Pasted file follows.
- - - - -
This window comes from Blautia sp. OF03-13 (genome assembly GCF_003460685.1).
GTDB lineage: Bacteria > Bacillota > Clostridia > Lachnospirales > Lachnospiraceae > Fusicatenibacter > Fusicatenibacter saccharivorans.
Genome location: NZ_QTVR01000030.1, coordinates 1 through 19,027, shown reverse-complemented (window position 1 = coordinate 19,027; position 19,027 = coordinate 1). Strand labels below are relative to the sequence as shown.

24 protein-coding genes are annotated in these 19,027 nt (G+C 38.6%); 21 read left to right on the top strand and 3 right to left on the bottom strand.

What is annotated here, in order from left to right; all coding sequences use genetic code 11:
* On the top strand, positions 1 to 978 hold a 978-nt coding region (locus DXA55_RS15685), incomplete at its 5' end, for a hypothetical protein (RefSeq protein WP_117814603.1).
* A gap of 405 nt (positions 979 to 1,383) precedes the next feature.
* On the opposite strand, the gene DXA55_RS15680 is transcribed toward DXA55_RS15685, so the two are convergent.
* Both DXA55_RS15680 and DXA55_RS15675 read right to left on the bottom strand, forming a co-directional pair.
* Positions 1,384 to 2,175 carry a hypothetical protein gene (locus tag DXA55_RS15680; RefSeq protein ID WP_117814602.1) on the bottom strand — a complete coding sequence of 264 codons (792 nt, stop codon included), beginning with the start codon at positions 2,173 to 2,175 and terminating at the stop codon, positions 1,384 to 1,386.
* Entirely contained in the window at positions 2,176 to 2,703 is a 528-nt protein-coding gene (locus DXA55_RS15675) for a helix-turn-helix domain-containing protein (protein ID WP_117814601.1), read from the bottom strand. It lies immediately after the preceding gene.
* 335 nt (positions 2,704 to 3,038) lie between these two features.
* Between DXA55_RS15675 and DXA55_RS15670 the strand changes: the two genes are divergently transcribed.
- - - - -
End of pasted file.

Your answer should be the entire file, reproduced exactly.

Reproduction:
This window comes from Blautia sp. OF03-13 (genome assembly GCF_003460685.1).
GTDB lineage: Bacteria > Bacillota > Clostridia > Lachnospirales > Lachnospiraceae > Fusicatenibacter > Fusicatenibacter saccharivorans.
Genome location: NZ_QTVR01000030.1, coordinates 1 through 19,027, shown reverse-complemented (window position 1 = coordinate 19,027; position 19,027 = coordinate 1). Strand labels below are relative to the sequence as shown.

24 protein-coding genes are annotated in these 19,027 nt (G+C 38.6%); 21 read left to right on the top strand and 3 right to left on the bottom strand.

What is annotated here, in order from left to right; all coding sequences use genetic code 11:
* On the top strand, positions 1 to 978 hold a 978-nt coding region (locus DXA55_RS15685), incomplete at its 5' end, for a hypothetical protein (RefSeq protein WP_117814603.1).
* A gap of 405 nt (positions 979 to 1,383) precedes the next feature.
* On the opposite strand, the gene DXA55_RS15680 is transcribed toward DXA55_RS15685, so the two are convergent.
* Both DXA55_RS15680 and DXA55_RS15675 read right to left on the bottom strand, forming a co-directional pair.
* Positions 1,384 to 2,175 carry a hypothetical protein gene (locus tag DXA55_RS15680; RefSeq protein ID WP_117814602.1) on the bottom strand — a complete coding sequence of 264 codons (792 nt, stop codon included), beginning with the start codon at positions 2,173 to 2,175 and terminating at the stop codon, positions 1,384 to 1,386.
* Entirely contained in the window at positions 2,176 to 2,703 is a 528-nt protein-coding gene (locus DXA55_RS15675) for a helix-turn-helix domain-containing protein (protein ID WP_117814601.1), read from the bottom strand. It lies immediately after the preceding gene.
* 335 nt (positions 2,704 to 3,038) lie between these two features.
* Between DXA55_RS15675 and DXA55_RS15670 the strand changes: the two genes are divergently transcribed.